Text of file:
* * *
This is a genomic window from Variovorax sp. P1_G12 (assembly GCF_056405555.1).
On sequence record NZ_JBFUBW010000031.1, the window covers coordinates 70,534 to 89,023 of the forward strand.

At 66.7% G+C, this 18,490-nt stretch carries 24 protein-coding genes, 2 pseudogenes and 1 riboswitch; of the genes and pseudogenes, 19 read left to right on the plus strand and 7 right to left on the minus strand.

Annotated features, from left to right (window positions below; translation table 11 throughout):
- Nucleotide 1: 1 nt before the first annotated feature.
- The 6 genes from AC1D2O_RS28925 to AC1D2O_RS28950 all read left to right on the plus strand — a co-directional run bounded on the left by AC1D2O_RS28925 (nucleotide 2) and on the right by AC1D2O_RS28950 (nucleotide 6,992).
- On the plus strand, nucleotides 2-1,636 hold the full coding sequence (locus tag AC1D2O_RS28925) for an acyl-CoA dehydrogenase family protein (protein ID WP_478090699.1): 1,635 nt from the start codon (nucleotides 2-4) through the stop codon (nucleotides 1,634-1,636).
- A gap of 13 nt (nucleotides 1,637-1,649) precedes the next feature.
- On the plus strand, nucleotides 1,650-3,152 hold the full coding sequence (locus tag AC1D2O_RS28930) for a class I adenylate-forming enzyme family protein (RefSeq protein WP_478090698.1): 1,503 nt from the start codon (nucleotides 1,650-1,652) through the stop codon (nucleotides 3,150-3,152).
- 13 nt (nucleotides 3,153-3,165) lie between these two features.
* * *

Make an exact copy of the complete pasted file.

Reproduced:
This is a genomic window from Variovorax sp. P1_G12 (assembly GCF_056405555.1).
On sequence record NZ_JBFUBW010000031.1, the window covers coordinates 70,534 to 89,023 of the forward strand.

At 66.7% G+C, this 18,490-nt stretch carries 24 protein-coding genes, 2 pseudogenes and 1 riboswitch; of the genes and pseudogenes, 19 read left to right on the plus strand and 7 right to left on the minus strand.

Annotated features, from left to right (window positions below; translation table 11 throughout):
- Nucleotide 1: 1 nt before the first annotated feature.
- The 6 genes from AC1D2O_RS28925 to AC1D2O_RS28950 all read left to right on the plus strand — a co-directional run bounded on the left by AC1D2O_RS28925 (nucleotide 2) and on the right by AC1D2O_RS28950 (nucleotide 6,992).
- On the plus strand, nucleotides 2-1,636 hold the full coding sequence (locus tag AC1D2O_RS28925) for an acyl-CoA dehydrogenase family protein (protein ID WP_478090699.1): 1,635 nt from the start codon (nucleotides 2-4) through the stop codon (nucleotides 1,634-1,636).
- A gap of 13 nt (nucleotides 1,637-1,649) precedes the next feature.
- On the plus strand, nucleotides 1,650-3,152 hold the full coding sequence (locus tag AC1D2O_RS28930) for a class I adenylate-forming enzyme family protein (RefSeq protein WP_478090698.1): 1,503 nt from the start codon (nucleotides 1,650-1,652) through the stop codon (nucleotides 3,150-3,152).
- 13 nt (nucleotides 3,153-3,165) lie between these two features.